John Wick Suffers Extreme Workplace Rage, Psychologist Says

“You harmed me. That was wrong. I observed it, and now you're going to pay for it.”


Revenge is a dish best served cold, and John Wick has an ice cold touch. In both Keanu Reeves revenge films, Wick keeps getting pulled back into an underground world of organized crime despite his desires to live a normal life. This internal tug of war is at the core of Wick’s convictions, but it’s also at the root of the people who seek different kinds of revenge every day.

“People want to teach somebody a lesson,” Thomas Tripp, a professor in the department of psychology at Washington State University, told Inverse. “If we don’t believe we’ve taught someone a lesson, we don’t enjoy the revenge, and it’s extremely difficult for other people to learn lessons.”

Tripp’s research deals with workplace revenge. Though Reeves’s hitman problems in John Wick probably seems like the furthest thing from white-collar squabbles, Tripp’s research and the overblown action-adventure have a surprising amount in common.

Three Types of Revenge

Tripp broke down revenge-seeking into three main categories. One is simple goal obstruction, or when someone gets in your way when you’re trying to achieve something. The second is when we don’t like people who break the rules and get away with it. The last is that people seek revenge when they feel their reputation is sullied. Wick’s relationship to revenge leans particularly into the latter categories throughout both films.

Iosef Tarasov crossed a line in the first movie when he kills Wick’s dog, destroys his house, and steals his car. And he’s reminded of that mistake over and over again. “It’s not what you did, son, that angers me so. It’s who you did it to,” Viggo Tarasov tells his son. “Who? That fucking nobody?” the son responds. “That ‘fucking nobody’ is John Wick,” Viggo shoots back. In the sequel, Wick is forced into a job he doesn’t want because he entered into a verbal agreement, which his associate Santino D’Antonio uses for his own personal gain.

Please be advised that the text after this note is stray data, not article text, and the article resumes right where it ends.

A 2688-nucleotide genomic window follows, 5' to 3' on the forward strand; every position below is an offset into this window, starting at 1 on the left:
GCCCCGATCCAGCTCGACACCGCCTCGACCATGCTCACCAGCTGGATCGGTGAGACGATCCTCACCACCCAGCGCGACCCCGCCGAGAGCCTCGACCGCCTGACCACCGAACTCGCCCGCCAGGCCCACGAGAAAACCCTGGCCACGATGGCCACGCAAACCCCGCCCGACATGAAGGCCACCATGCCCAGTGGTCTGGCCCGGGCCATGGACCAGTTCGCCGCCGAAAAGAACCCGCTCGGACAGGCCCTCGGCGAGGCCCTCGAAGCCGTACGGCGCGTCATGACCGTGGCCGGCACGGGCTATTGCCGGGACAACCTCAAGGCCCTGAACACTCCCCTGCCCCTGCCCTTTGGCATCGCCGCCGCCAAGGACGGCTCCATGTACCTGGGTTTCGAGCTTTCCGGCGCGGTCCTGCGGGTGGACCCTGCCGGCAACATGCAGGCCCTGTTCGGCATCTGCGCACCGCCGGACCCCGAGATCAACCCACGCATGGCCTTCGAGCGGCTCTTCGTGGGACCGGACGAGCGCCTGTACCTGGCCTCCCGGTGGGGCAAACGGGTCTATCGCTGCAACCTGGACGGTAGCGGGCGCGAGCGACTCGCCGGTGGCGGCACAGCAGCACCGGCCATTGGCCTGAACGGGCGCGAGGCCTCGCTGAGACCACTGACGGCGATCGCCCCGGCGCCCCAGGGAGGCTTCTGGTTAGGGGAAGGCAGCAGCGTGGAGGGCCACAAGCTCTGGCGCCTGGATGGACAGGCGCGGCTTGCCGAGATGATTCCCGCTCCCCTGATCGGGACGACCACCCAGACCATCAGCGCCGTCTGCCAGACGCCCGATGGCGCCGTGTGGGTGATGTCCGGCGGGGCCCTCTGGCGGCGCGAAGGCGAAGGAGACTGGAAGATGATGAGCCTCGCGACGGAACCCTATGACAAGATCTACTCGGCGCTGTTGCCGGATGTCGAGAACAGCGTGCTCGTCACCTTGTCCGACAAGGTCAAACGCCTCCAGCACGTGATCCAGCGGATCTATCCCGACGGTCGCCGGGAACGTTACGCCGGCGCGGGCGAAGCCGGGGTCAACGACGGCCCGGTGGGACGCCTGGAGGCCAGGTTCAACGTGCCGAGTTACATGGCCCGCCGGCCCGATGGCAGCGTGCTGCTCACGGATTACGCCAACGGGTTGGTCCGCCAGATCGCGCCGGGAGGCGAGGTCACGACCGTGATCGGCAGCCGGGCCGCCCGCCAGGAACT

Wick’s reputation preceded him precisely because he is so efficient in achieving his workplace goals, and he chooses to seek revenge because his opponents have broken rules. “People treat us these particular ways, and we want to rectify it,” Tripp said. “It’s all about justice: You harmed me. That was wrong, I observed it, and now you’re going to pay for it.”

Personal Stakes and the Wild West

“Walking away is a way to get even as well,” Tripp said, “but the general emotional response is one of anger and moral outrage.”

Wick wants to walk away from organized crime and care for his dog after his wife falls ill and dies. The dog is killed, and what remains of his new life is shattered, forcing Wick into revenge mode. The same emotional stakes are what compels Wick into his mission in the sequel. He wants to walk away as he did in the first movie, but a rival intimidates him into the very thing he doesn’t want to do anymore.

“At that point, you decide whether or not to become an avenger,” Tripp said. “If I believe my organization is a fair place to work, the powers that be will go ahead and punish the person appropriately. I don’t need to seek revenge … In places where there’s little perceived fairness, people are much more likely to take matters into their own hands.”

Tripp equated workplace revenge and Wick’s revenge to something like the wild west. “If people can’t turn grievances over to the system itself, then they face the question of whether they should do something about it themselves.”

Workplace Hazards

For all this talk of vengeance, Tripp reiterated that his research didn’t yield glorified types of fictional revenge like in John Wick. “It’s too unpredictable,” he said, citing a person suing their workplace as the most extreme example of revenge in his research. “Revenge is about justice, but it’s a very sloppy form of justice.”

A person seeking revenge doesn’t know how much damage will be caused, but that still seems to be Wick’s problem at the end of Chapter 2. He let his sense of outrage get him in hot water following his actions in both movies.

Wick is perhaps the best assassin in the world. Mob peon Iosef Tarasov may have greater social standing because he’s the son of an organized crime kingpin, but he’s basically Wick’s social subordinate. Wick doesn’t hesitate to get revenge. D’Antonio, on the other hand, is tied to the larger occupational structure of what is known in the John Wick universe as the High Table, a kind of assassin’s senate. Wick can’t not adhere to the rules and regulations of the blood oath of the High Table, and he is impelled to return D’Antonio’s favor because of it.

But Tripp made a caveat. “If you’re a company officer, then you shouldn’t do things unbecoming of being in that position,” he said. “Employees expect better.” This, in turn, is why Wick chooses to fight back against D’Antonio in Chapter 2. “But if I attack,” he added, “the problem is what the retaliation against me will be.”

At least we know we have that to look forward to in John Wick 3.

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